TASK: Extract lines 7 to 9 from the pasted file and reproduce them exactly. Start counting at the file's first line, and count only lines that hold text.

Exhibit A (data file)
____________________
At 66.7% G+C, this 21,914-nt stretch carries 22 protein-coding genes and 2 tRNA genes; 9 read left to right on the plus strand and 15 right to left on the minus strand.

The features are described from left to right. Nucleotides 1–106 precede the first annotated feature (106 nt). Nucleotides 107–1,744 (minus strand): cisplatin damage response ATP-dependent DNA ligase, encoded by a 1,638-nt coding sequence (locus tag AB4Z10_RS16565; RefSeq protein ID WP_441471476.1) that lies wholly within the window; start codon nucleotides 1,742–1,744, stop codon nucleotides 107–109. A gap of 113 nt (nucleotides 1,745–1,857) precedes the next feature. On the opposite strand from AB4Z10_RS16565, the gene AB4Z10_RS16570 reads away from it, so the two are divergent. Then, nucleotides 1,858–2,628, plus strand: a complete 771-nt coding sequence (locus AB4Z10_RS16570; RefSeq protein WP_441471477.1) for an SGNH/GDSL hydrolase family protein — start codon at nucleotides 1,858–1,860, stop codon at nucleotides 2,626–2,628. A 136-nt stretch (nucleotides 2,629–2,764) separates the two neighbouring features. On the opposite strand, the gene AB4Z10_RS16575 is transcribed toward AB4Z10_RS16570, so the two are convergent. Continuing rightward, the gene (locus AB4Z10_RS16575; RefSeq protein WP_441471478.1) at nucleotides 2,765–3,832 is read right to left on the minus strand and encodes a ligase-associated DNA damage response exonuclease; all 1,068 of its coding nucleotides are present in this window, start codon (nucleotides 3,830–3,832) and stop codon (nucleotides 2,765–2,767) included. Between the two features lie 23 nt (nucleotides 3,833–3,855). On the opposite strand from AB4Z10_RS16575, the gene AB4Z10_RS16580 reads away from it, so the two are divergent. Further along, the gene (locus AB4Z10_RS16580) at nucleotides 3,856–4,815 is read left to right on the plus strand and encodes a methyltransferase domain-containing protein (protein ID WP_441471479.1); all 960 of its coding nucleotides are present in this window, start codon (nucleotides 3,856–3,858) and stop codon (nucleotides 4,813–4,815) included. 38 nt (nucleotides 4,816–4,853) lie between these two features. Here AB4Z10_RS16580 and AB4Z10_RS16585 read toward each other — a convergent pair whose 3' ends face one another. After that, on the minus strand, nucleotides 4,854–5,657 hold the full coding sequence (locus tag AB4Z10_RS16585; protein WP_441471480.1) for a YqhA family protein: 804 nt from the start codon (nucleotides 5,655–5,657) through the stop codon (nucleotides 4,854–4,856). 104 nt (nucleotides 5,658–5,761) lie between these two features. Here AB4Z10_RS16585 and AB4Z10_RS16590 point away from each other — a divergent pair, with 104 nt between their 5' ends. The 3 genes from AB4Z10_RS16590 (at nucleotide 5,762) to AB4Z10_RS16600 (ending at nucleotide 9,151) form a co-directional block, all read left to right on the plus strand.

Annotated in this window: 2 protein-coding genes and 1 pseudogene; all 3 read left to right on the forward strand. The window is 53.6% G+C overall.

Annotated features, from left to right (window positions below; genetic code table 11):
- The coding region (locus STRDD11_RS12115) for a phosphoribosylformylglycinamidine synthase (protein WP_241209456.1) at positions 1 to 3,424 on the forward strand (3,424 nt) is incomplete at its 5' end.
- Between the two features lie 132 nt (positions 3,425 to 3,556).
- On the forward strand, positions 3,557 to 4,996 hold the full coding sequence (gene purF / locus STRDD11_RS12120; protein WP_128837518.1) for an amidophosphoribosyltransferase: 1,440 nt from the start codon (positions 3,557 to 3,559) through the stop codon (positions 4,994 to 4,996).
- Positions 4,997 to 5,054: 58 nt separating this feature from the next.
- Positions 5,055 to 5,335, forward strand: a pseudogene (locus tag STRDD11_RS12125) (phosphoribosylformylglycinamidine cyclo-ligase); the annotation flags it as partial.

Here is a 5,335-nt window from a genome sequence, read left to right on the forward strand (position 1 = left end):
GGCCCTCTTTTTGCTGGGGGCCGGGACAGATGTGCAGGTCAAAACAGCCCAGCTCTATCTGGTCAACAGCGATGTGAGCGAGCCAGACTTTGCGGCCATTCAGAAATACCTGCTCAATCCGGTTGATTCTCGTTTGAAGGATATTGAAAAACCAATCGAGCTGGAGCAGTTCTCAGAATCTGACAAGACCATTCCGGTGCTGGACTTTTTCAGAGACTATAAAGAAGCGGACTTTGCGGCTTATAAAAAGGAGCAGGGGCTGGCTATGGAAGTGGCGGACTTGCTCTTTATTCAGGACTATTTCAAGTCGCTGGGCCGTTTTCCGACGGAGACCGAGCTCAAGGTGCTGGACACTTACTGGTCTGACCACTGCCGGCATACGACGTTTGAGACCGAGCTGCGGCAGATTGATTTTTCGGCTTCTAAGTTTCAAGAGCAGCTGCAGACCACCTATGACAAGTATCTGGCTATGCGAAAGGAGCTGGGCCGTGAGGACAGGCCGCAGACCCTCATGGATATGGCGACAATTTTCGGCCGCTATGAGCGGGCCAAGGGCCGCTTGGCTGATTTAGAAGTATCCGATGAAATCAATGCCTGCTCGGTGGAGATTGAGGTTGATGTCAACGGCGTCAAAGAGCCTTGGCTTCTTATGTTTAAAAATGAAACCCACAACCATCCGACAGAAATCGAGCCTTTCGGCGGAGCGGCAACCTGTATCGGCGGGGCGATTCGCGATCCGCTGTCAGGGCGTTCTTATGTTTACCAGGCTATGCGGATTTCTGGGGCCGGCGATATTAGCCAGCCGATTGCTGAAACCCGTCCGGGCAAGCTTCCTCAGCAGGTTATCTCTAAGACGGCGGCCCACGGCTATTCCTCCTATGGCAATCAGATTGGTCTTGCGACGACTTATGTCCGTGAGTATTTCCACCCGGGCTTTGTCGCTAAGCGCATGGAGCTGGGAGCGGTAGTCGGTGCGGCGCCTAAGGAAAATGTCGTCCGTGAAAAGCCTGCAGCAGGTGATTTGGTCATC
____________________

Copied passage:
- On the forward strand, positions 3,557 to 4,996 hold the full coding sequence (gene purF / locus STRDD11_RS12120; protein WP_128837518.1) for an amidophosphoribosyltransferase: 1,440 nt from the start codon (positions 3,557 to 3,559) through the stop codon (positions 4,994 to 4,996).
- Positions 4,997 to 5,054: 58 nt separating this feature from the next.
- Positions 5,055 to 5,335, forward strand: a pseudogene (locus tag STRDD11_RS12125) (phosphoribosylformylglycinamidine cyclo-ligase); the annotation flags it as partial.